April 24, 2012
There's a game I recall playing with rubber bands as a kid. It involved holding one end between your fingers, and giving the other end to a friend. We would then alternate taking steps backwards, flinching as the band stretched tighter and tighter. The thin strip of rubber would quiver under the pressure, until finally, it snapped.
Faith can feel a lot like that at times. Circumstances stretch us, painfully so. And like some medieval torture device, we feel as if we are just one step away from being ripped apart.
My own journey of faith has recently had me feeling the tug, particularly in the area of finances. The strain of financial pressure had created an uncomfortable tightness in my chest. Now God's Word tells us to find our security in Christ. Mentally, I agreed with that statement. After all, Jesus says not to worry about what we eat or drink - that if he provides for the birds and flowers he will meet our needs as well. In theory it sounds nice. Yet in reality, my security was only as deep as the balance of my bank account. Unfortunately for my faith, I have pretty shallow pockets.
This unavoidably resulted in a Christianity that was stunted in growth and limited in power. I did not realize my malady for a long while. It took a financial crisis to expose the true source of my dependence. God recently used this circumstance to teach me two lessons. On the first occasion God exposed the disease of my heart. On the second, he provided a cure.
I tend to be a level headed person. Patient, not easily ruffled. But when I saw the status of my bank account not long ago, I am embarrassed to admit I kind of lost it. Yahweh had to put up with a bit of a tantrum for a while as I vented my stress, frustration, and doubt. Then, once I was completely spent, he spoke to me. He asked only a single question, but it was deep enough - personal enough - to shake my whole reality.
"So, Mark, you only trusted me when you had $_____ amount of money in the bank?"
Just like that I was face to face with what Jesus calls Mammon, the false god of money. I realized that lately I had been talking a big game about trusting in God and putting my faith in him. But when my resources dipped below a certain limit, my "faith" began to unravel. Of course God's words exposed the truth: if such was the case, my faith had never been in him at all.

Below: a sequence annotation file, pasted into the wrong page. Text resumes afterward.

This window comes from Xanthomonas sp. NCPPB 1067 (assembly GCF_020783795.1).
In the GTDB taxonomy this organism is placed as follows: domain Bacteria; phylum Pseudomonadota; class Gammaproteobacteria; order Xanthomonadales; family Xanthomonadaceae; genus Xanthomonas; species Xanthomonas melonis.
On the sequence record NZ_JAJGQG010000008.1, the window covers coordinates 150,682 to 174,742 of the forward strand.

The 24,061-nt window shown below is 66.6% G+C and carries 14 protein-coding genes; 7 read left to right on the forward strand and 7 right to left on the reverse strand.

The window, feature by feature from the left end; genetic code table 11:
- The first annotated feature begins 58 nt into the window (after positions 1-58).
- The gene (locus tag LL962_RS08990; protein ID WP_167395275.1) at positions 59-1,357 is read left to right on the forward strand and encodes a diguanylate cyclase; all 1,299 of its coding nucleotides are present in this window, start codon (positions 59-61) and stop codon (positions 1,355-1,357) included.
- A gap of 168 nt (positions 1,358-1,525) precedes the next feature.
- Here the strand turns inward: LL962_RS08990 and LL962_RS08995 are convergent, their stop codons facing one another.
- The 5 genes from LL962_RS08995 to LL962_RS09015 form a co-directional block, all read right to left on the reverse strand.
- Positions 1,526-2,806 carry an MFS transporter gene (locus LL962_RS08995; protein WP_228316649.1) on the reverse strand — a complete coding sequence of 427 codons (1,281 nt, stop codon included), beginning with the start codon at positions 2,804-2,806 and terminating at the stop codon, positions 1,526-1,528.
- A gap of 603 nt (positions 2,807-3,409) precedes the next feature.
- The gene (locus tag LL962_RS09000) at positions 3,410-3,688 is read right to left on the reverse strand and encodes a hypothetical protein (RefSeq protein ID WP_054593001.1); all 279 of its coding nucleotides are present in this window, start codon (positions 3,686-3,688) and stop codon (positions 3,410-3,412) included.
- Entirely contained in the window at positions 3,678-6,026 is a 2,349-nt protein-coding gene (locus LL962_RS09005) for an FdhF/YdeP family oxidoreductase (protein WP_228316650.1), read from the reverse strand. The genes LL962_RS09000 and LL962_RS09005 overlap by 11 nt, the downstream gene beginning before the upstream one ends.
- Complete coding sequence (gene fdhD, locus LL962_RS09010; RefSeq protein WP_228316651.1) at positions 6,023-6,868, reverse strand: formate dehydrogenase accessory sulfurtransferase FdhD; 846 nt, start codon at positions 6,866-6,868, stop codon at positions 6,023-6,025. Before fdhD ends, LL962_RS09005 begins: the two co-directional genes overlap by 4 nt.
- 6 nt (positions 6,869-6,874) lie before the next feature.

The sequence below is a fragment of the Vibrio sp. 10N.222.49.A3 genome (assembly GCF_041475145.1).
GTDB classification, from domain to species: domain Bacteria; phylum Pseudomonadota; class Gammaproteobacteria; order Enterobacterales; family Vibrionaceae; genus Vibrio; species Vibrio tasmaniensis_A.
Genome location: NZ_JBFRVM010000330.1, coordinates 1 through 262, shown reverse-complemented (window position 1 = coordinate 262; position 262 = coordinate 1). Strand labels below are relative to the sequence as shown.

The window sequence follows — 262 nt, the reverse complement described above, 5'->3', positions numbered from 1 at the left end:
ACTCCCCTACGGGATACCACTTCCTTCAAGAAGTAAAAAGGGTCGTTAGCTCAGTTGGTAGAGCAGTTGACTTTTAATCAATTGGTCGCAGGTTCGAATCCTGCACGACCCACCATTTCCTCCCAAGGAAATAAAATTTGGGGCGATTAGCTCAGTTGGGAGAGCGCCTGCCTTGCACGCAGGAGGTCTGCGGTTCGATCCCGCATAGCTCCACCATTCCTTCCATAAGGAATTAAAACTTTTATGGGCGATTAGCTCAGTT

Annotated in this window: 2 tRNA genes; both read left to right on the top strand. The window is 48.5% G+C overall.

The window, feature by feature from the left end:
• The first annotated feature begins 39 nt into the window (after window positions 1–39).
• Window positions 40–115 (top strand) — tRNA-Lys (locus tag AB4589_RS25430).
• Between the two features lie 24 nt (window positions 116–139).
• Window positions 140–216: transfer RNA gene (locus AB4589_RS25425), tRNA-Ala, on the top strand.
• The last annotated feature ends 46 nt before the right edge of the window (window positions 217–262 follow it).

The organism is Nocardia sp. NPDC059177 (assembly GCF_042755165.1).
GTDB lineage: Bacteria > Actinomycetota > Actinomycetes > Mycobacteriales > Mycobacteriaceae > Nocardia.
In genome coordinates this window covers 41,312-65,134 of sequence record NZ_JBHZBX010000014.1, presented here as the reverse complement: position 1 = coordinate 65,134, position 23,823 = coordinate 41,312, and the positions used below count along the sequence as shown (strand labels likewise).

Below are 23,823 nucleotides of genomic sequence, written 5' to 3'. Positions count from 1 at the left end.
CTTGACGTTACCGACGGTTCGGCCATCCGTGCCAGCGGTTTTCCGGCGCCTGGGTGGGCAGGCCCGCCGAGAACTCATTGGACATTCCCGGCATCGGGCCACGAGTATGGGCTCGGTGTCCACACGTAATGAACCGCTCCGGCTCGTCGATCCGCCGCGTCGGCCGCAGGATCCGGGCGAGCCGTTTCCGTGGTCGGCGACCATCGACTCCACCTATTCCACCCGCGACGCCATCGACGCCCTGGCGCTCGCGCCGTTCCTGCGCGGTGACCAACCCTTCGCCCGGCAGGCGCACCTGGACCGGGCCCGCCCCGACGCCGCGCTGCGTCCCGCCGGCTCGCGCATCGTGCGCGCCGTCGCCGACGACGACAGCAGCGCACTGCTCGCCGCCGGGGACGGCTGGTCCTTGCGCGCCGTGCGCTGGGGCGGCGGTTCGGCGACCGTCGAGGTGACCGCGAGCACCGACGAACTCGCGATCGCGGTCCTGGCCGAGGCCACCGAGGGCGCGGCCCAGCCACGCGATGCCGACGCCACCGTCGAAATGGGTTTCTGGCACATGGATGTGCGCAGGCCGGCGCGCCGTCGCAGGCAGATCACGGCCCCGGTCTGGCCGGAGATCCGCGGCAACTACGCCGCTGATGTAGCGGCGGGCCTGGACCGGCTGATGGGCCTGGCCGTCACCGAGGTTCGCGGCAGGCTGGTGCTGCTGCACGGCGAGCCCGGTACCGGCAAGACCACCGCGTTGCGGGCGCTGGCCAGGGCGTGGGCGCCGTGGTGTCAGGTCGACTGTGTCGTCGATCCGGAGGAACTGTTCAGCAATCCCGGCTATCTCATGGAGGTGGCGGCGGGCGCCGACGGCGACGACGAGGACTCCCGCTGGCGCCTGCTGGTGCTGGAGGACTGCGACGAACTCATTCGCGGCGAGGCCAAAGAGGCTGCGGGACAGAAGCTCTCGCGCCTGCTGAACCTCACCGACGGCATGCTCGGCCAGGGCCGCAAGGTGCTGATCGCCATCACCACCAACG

I wonder how many Christians bow down daily at the alter of Mammon, while claiming with their lips to honor God. It is such an easy trap to fall into. Yet ask yourself this, if you woke up tomorrow and your funds had evaporated, would you then doubt God's providence? If you had no material resources whatsoever, would you question his plan? Would you deny his ability to supply your needs?
Jesus' stories of the Rich Young Ruler and the rich man's storehouses can lead us to a dangerous assumption: that only the rich idolize money. In many ways, the poor are just as enslaved to it. Why else would the New Testament writers warn us so often of the snares of wealth and greed? Recently I heard a pastor say that the best attitude to have towards money in light of God's Word is that it is a stick of lit dynamite! I think he's right. Consider these passages:
"But those who want to get rich fall into temptation and a snare and many foolish and harmful desires which plunge men into ruin and destruction. For the love of money is a root of all sorts of evil, and some by longing for it have wandered away from the faith and pierced themselves with many griefs."
"Come now, you rich, weep and howl for your miseries which are coming upon you. Your riches have rotted and your garments have become moth-eaten. Your gold and your silver have rusted; and their rust will be a witness against you and will consume your flesh like fire."